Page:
As it turns out, there is a historic ridge running through Oak Park, Illinois, and many other towns around the Chicago area, which formed the shoreline around Lake Chicago, which was formed by glacial runoff.
This ridgeline is also a boundary between other Continental Divides that drain water into the St. Laurence River via the Great lakes, or south to the Mississippi River (see map — see more about the Eastern Continental Divide here). It is also so low, compared to the surrounding ground, that when the Des Plaines river would flood, it would spill over this ridge into an entirely different drainage system — ultimately ending up in the St. Laurence River (via something called “Mud Lake”, then to the Chicago River, then to Lake Michigan).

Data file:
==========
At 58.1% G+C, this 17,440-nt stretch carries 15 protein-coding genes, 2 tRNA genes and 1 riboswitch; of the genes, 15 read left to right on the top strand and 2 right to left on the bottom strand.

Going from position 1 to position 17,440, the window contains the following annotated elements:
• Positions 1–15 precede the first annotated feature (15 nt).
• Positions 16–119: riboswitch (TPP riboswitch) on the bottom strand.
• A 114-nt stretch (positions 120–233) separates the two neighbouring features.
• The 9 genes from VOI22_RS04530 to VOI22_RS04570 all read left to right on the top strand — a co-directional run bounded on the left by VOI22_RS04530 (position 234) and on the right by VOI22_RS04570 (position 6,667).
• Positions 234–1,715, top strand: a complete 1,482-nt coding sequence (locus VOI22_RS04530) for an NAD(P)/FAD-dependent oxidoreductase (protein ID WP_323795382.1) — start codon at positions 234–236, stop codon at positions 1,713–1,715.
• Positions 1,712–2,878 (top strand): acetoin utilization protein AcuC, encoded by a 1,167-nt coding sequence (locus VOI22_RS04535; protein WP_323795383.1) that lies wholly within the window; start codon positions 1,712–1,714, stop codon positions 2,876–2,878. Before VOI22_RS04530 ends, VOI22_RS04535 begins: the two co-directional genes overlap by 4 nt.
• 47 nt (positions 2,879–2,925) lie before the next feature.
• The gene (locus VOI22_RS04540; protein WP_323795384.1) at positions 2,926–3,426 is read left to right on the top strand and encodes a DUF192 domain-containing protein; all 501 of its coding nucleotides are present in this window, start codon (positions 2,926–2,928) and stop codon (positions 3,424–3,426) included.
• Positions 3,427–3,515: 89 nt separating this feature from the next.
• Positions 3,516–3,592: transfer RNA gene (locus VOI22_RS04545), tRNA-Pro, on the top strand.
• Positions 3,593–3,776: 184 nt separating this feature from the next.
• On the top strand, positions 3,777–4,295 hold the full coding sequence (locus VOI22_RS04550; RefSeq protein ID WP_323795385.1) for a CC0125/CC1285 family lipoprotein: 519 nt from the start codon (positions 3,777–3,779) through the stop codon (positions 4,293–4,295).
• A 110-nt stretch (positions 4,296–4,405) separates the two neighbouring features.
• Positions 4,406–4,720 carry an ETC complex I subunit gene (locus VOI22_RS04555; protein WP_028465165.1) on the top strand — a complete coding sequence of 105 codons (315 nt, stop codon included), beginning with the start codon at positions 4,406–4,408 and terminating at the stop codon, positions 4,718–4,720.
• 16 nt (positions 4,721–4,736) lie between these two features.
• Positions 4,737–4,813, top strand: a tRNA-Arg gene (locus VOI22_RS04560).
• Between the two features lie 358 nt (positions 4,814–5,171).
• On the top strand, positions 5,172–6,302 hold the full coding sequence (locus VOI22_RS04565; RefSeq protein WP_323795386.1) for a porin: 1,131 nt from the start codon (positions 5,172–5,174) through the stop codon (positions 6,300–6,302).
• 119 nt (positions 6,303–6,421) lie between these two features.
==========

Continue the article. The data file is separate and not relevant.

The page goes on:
For context, this is all connected to the Chicago portage, and the idea behind reversing the flow of the Chicago River, and the building of the Illinois and Michigan Canal, and later the Chicago Sanitary and Ship Canal, in 1900. More on the latter:
Construction of the Ship and Sanitary Canal was the largest earth-moving operation that had been undertaken in North America up to that time. It was also notable for training a generation of engineers, many of whom later worked on the Panama Canal.
Then click over to the Wiki page for the historical geology of the Great Lakes, and be sure to click on the link for the Niagara Escarpment for some cool pics.
I never knew all this when I lived in Oak Park for 14 years! My oldest son used to play baseball sometimes in Taylor Park, which is shown at Division St. right on the Continental Divide.
It’s funny how much influence water has on our history, isn’t it?